An Introduction to Wi-Max: It’s Not Just for Coffee Shops

Not that long ago, any computer with an Internet connection was physically tethered to a desk by a network cable. More recently, Wi-Fi networks provide a much higher degree of mobility, but nothing that even comes close to widespread coverage. As a result, workers that want to use Wi-Fi to stay in touch outside the office must always be on the lookout for the next wireless network, much like frogs jumping from lily pad to lily pad on a pond.

An emerging technology called Wi-Max (which stands for Worldwide Interoperabilty for Microwave Access) offers workers even greater freedom of movement, with wireless networks that span miles rather than the several hundred or so feet typical of Wi-Fi. Wi-Max will eventually enable high-speed wireless Internet access not just from a home or office, airport or coffee shop, but also from a train, park bench or any random street corner. 

How it Works

Conceptually Wi-Max works a lot like Wi-Fi, though they’re based on different technologies. One of the major differences is that Wi-Max can make use of specific radio frequencies licensed from the government so it can transmit high-power signals that cover relatively long distances. (By comparison, Wi-Fi networks must use unlicensed radio frequencies that limit signal power, and thus its range.) Wi-Max signals can generally travel anywhere between two and six miles, though the actual range will depend on many variables including obstructions like buildings and trees or even the contour of the terrain.

Wi-Max Resources

» The Wi-Max Forum


As far as performance is concerned, field tests of Wi-Max have provided connection speeds ranging of 2-5 Megabits per second (Mbps) downstream and upstream connections in the neighborhood of one to two Mbps. That’s comparable to what you get from most wired broadband connections like cable modem or DSL, and speedier than what the fastest 3G cellular phone data networks currently offer.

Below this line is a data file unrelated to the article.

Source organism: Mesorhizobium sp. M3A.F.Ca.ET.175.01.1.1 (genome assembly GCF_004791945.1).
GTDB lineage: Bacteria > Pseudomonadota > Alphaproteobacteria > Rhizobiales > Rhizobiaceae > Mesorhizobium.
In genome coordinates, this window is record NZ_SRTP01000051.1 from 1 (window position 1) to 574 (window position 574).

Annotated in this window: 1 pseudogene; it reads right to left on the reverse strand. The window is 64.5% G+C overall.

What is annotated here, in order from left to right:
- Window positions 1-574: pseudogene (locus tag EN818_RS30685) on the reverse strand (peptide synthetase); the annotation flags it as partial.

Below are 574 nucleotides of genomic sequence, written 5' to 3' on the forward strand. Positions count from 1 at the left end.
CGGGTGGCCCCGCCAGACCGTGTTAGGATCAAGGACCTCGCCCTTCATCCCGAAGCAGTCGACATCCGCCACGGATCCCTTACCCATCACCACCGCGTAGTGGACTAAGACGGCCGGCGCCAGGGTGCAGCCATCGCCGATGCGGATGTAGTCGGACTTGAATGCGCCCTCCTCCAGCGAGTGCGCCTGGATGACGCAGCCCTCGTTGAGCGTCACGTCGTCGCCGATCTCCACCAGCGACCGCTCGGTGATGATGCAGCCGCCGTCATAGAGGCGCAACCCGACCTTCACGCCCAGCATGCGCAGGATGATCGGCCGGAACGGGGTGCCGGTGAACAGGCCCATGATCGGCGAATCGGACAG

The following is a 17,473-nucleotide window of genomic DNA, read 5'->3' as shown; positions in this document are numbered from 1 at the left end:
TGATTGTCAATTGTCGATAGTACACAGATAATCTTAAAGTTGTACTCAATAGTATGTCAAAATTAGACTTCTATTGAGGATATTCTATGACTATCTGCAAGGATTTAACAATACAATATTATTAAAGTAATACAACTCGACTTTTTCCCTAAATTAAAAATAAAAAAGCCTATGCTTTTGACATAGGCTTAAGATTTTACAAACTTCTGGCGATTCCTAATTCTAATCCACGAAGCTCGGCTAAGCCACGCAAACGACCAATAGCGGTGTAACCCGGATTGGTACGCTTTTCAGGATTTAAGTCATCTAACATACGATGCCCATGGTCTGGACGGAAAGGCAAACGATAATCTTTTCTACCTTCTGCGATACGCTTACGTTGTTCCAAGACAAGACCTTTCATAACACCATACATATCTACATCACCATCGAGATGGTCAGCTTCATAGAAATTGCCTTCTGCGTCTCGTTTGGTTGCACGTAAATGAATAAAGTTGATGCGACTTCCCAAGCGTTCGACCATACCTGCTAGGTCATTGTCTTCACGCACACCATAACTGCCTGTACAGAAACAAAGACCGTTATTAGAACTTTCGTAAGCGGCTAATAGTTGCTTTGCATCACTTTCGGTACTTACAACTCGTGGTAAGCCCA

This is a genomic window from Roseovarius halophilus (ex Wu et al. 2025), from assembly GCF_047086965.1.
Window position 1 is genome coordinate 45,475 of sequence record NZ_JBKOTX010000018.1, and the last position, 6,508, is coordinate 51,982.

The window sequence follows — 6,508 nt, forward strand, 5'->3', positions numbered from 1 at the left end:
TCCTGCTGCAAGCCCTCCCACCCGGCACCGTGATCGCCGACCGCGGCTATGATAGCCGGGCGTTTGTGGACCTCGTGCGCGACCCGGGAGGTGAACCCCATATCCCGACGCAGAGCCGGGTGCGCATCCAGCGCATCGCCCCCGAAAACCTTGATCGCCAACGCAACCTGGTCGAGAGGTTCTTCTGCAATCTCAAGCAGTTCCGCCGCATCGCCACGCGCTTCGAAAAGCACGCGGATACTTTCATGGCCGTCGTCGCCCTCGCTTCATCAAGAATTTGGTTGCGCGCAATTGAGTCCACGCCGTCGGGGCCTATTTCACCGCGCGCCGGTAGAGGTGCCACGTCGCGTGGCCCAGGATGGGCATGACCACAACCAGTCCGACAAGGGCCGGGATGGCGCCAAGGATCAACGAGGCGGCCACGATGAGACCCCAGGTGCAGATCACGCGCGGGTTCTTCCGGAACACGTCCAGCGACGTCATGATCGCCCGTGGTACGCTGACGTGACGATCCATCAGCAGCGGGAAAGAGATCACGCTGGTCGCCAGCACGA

Wi-Max technology can generally be divided into fixed and mobile varieties. Fixed uses a stationary antenna at a customer’s location that points toward a base station mounted on a nearby tower. It offers the best possible performance since the antenna always has a direct line of sight to the base station, and it can be especially useful in rural or remote locations where standard cable modem or DSL service isn’t available.

The mobile version of Wi-Max holds the greatest promise, however, since it will enable portable devices like a notebook computer to maintain a connection while moving around town (though with somewhat lower performance). 

Coming Soon?

If Wi-Max sounds good to you ‑ and why wouldn’t it ‑ you’re probably wondering when or if it’s coming to your area. That’s not an easy question to answer, as Wi-Max is still a nascent technology whose long-term viability is far from assured. That’s because Wi-Max technology doesn’t enjoy universal support among companies that you’d expect to make the equipment or to provide the service.

For example, the two biggest domestic cellular service providers—AT&T and Verizon Wireless—aren’t doing any Wi-Max development. Instead they’re throwing their weight behind a competitive and still-evolving technology called LTE (Long Term Evolution) that’s based on the technology they already use.

To be sure, Wi-Max has some noteworthy backers, including Bright House Networks, Comcast, Intel, Google, Sprint Nextel and Time Warner (and it’s no coincidence that some of the biggest Wi-Max proponents are cable companies).  For its part, Intel will be adding Wi-Max support to many of its mobile system chipsets, ensuring the availability of computers that will work with Wi-Max right out of the box.

Perhaps as important, all of the aforementioned companies recently invested in a firm called Clearwire, which has pledged to deliver Wi-Max service to between 120 and 140 million people nationwide by the end of 2010. Wide availability of Wi-Max has been predicted for a couple of years now, so whether that goal will be met is an open question ‑ even though deploying a wireless network doesn’t involve digging up the ground, it’s still a significant investment of time and money.

There’s good reason to believe Clearwire can be successful though, because aside from its powerful new backers, the company already offers wireless broadband service (based on a precursor to Wi-Max) in 55 cities. Wi-Max networks are also in various stages of development from a number of small regional service providers, and a few are already running.

So if all goes according to plan, the next few years should see wider proliferation of Wi-Max networks that will deliver to small businesses (and everyone else) the speed of today’s wired broadband connections with the convenience and mobility of wireless access.

Joe Moran spent six years as an editor and analyst with Ziff-Davis Publishing and several more as a freelance product reviewer. He’s also worked in technology public relations and as a corporate IT manager, and he’s currently principal of Neighborhood Techs, a technology service firm in Naples, Fla. He holds several industry certifications, including Microsoft Certified Systems Engineer (MCSE) and Cisco Certified Network Associate (CCNA).

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